IMAGINE – a small non-for-profit organisation based in London – ran art workshops in Calais in 2016, and Protestimony exhibition is the fulfilment of the commitment to use this artwork for political purposes: protest, advocacy and awareness-raising.
Protestimony communicates an alternative narrative about the “refugee crisis”. It challenges the dehumanising and depoliticising rhetoric of mainstream media using artworks and other material created by refugees who lived in the Calais Jungle.
The exhibition was developed by Lujza Richter, Marthe Chabrol and Hari Reed as a platform for refugees in Europe to represent themselves to their host communities. Protestimony reminds that refugees should be viewed as political beings, not just victims or perpetrators.
Protestimony both records something about refugees in the Jungle, and engages with the problem of representing them in the current political context. The exhibition is self-referential, and places different representational strategies alongside one another to demonstrate that there is no simple ‘truth’ about the refugee crisis.
It features documentaries, maps, poems, paintings, sculptures and illustrations. This work is displayed inside makeshift shelters, constructed just as they were in the Jungle. This provides an interactive experience, while emphasising the ethical limitations of this type of witnessing.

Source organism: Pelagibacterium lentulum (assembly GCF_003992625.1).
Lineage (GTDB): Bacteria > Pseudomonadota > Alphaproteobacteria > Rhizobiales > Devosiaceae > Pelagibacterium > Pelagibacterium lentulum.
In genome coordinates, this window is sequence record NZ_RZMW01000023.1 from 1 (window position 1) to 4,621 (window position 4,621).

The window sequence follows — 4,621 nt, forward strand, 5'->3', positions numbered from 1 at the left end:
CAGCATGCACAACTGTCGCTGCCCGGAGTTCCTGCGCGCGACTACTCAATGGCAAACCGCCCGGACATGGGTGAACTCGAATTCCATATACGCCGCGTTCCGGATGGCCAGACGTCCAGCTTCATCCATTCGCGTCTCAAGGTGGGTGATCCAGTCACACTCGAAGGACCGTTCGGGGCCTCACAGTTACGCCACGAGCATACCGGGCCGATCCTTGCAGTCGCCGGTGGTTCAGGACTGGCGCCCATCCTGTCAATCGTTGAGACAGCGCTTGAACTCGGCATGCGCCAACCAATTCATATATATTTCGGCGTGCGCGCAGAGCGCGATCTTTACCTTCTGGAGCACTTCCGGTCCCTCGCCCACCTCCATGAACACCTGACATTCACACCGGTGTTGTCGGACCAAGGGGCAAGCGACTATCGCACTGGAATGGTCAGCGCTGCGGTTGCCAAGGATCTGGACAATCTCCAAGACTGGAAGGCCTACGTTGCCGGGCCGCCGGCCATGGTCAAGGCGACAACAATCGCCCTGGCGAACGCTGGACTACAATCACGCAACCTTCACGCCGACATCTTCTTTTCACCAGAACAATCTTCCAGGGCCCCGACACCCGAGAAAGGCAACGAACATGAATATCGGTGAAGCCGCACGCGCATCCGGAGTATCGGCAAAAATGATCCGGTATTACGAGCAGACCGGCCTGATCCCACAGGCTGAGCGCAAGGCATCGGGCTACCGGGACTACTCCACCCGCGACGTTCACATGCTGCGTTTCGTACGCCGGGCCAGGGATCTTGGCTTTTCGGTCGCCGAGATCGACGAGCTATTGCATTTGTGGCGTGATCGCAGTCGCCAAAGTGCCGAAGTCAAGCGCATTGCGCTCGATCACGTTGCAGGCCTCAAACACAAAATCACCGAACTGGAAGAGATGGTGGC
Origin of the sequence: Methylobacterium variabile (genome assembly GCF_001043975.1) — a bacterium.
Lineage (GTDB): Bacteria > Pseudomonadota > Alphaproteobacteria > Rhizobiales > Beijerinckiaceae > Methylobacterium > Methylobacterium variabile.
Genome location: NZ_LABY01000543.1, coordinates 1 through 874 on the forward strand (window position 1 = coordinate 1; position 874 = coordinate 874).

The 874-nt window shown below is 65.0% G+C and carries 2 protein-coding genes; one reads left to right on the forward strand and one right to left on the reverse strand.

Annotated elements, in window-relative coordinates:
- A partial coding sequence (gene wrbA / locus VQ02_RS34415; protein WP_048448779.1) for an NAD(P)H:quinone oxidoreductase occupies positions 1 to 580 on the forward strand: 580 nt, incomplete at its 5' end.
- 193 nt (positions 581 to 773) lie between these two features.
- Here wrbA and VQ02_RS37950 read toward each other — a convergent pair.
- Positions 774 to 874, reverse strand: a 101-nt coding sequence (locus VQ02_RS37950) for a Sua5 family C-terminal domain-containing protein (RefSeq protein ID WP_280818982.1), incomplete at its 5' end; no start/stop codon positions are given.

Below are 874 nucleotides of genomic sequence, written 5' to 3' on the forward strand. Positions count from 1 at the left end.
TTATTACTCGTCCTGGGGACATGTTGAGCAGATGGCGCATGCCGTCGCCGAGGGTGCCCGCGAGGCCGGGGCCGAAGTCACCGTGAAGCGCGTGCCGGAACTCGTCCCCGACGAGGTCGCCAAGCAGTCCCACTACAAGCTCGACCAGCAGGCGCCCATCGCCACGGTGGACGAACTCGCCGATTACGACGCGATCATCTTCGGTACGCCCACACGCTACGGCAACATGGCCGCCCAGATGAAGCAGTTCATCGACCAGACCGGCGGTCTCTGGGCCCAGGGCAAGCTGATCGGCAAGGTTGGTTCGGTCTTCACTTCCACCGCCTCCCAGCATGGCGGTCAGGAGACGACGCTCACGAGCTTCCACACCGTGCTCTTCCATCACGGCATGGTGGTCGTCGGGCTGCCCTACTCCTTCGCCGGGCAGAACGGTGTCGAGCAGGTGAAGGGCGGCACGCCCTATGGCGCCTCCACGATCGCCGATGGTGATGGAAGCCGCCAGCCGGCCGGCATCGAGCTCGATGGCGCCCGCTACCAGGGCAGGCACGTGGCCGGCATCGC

Protestimony is also a record of the work done by grassroots organisations in the Jungle. The role of volunteers is presented in a way that allows visitors to reflect on the strengths and weaknesses of charity work in Calais, now that the camp has been destroyed. The iconic Refugee Info Bus will provide legal information about asylum, as it did in the Jungle. Most importantly, the exhibition reminds visitors that the refugees who formerly lived in the Jungle have not disappeared, but are stuck in limbo throughout France or sleeping rough in Calais.
Lujza Richter, Marthe Chabrol and Hari Reed taught French, English, music and art at the Jungle Books School in Calais during 2016.